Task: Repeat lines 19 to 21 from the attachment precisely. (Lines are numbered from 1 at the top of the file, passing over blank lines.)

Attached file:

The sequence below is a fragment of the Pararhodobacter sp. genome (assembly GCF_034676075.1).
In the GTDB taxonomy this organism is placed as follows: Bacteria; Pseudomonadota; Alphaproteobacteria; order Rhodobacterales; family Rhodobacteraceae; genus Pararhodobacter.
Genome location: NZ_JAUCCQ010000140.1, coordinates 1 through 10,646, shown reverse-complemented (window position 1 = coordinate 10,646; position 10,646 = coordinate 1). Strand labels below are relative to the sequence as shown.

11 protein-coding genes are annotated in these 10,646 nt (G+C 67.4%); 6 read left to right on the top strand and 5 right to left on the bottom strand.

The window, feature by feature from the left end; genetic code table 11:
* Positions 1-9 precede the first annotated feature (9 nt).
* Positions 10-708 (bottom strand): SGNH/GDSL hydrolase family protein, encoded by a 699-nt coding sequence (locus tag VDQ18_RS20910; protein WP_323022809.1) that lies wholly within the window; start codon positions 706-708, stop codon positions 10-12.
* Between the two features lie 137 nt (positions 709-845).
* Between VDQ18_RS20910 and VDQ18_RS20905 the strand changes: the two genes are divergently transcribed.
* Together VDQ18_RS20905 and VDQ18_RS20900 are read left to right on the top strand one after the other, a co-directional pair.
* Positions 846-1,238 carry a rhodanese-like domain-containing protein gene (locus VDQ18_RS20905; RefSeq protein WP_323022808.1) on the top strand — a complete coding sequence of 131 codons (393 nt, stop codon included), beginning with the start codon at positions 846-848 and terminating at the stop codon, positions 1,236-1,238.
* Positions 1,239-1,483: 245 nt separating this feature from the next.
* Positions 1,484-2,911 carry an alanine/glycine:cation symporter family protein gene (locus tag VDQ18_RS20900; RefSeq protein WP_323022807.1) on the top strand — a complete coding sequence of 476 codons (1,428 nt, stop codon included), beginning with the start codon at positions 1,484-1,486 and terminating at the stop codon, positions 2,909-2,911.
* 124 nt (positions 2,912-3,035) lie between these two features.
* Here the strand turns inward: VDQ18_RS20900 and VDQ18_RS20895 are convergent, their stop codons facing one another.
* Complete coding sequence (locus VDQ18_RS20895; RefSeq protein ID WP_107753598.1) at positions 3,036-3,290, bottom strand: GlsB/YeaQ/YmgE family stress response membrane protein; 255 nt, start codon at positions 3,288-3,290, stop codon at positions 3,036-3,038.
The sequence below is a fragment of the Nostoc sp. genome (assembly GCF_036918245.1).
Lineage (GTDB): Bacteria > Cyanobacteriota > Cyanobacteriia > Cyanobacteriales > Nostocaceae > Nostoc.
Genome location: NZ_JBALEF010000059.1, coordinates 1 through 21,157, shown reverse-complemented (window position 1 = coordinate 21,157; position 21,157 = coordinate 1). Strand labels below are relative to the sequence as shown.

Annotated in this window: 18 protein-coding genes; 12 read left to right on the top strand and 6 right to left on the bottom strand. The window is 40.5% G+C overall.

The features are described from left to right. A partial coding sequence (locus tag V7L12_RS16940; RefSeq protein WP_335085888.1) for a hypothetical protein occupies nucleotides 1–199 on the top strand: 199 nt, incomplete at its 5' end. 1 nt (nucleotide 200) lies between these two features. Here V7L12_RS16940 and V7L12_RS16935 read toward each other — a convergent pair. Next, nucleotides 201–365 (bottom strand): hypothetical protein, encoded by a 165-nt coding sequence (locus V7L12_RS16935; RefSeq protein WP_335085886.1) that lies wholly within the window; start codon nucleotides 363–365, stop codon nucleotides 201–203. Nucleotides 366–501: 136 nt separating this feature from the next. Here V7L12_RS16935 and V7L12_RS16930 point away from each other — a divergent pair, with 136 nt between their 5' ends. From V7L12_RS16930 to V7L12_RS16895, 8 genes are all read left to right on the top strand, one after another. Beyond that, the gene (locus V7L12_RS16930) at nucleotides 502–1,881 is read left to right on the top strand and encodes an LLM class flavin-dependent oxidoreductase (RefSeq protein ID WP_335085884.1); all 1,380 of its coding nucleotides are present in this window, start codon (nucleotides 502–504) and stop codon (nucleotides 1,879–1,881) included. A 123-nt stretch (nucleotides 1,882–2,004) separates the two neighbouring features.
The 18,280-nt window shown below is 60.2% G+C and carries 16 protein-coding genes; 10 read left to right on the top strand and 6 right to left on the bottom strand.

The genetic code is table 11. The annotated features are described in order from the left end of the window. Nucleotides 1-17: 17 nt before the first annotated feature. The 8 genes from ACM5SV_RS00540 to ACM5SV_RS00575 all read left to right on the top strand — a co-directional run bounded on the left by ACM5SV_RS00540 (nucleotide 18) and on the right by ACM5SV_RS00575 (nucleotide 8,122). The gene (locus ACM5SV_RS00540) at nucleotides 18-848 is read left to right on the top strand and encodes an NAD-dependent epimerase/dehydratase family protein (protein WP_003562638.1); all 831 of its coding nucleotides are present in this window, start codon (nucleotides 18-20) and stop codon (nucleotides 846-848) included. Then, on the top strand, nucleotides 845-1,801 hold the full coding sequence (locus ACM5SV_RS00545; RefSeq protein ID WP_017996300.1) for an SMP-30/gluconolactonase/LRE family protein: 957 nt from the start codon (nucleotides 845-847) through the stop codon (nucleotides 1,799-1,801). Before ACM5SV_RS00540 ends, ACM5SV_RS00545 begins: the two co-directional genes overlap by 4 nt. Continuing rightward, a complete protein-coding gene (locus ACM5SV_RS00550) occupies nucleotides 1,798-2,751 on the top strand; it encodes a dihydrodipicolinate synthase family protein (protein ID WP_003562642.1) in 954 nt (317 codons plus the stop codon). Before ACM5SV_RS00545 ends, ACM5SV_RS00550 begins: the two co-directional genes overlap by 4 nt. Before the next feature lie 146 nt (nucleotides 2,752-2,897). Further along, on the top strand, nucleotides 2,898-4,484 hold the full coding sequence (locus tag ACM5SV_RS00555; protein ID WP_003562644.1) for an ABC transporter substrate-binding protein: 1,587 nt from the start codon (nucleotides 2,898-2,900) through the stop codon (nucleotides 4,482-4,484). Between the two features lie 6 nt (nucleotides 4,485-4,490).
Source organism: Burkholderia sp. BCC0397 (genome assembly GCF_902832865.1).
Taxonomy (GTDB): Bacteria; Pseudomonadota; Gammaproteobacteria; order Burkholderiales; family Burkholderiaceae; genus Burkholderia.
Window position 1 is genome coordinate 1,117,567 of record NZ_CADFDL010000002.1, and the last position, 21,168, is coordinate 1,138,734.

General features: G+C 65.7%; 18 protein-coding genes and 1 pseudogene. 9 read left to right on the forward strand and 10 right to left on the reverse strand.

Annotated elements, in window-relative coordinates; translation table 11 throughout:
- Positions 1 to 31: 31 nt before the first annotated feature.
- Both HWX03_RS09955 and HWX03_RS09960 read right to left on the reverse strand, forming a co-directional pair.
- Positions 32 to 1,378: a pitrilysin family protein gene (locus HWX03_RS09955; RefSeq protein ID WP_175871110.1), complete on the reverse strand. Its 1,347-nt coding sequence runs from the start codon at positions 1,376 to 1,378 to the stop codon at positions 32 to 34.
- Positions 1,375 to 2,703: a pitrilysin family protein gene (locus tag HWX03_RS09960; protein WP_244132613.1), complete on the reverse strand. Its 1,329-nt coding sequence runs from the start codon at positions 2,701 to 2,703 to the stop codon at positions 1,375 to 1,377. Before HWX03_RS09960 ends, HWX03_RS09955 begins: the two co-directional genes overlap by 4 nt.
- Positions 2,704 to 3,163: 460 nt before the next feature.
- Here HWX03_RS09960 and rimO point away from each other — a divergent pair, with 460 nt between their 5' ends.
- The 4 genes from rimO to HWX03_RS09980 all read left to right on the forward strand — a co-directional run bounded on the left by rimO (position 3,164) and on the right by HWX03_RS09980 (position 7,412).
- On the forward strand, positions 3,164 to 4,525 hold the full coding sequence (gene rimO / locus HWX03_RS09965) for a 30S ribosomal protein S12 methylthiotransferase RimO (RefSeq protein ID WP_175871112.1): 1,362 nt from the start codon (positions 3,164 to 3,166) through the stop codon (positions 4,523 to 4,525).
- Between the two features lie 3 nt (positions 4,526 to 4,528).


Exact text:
Genome location: NZ_JBALEF010000059.1, coordinates 1 through 21,157, shown reverse-complemented (window position 1 = coordinate 21,157; position 21,157 = coordinate 1). Strand labels below are relative to the sequence as shown.

Annotated in this window: 18 protein-coding genes; 12 read left to right on the top strand and 6 right to left on the bottom strand. The window is 40.5% G+C overall.

The features are described from left to right. A partial coding sequence (locus tag V7L12_RS16940; RefSeq protein WP_335085888.1) for a hypothetical protein occupies nucleotides 1–199 on the top strand: 199 nt, incomplete at its 5' end. 1 nt (nucleotide 200) lies between these two features. Here V7L12_RS16940 and V7L12_RS16935 read toward each other — a convergent pair. Next, nucleotides 201–365 (bottom strand): hypothetical protein, encoded by a 165-nt coding sequence (locus V7L12_RS16935; RefSeq protein WP_335085886.1) that lies wholly within the window; start codon nucleotides 363–365, stop codon nucleotides 201–203. Nucleotides 366–501: 136 nt separating this feature from the next. Here V7L12_RS16935 and V7L12_RS16930 point away from each other — a divergent pair, with 136 nt between their 5' ends. From V7L12_RS16930 to V7L12_RS16895, 8 genes are all read left to right on the top strand, one after another. Beyond that, the gene (locus V7L12_RS16930) at nucleotides 502–1,881 is read left to right on the top strand and encodes an LLM class flavin-dependent oxidoreductase (RefSeq protein ID WP_335085884.1); all 1,380 of its coding nucleotides are present in this window, start codon (nucleotides 502–504) and stop codon (nucleotides 1,879–1,881) included. A 123-nt stretch (nucleotides 1,882–2,004) separates the two neighbouring features.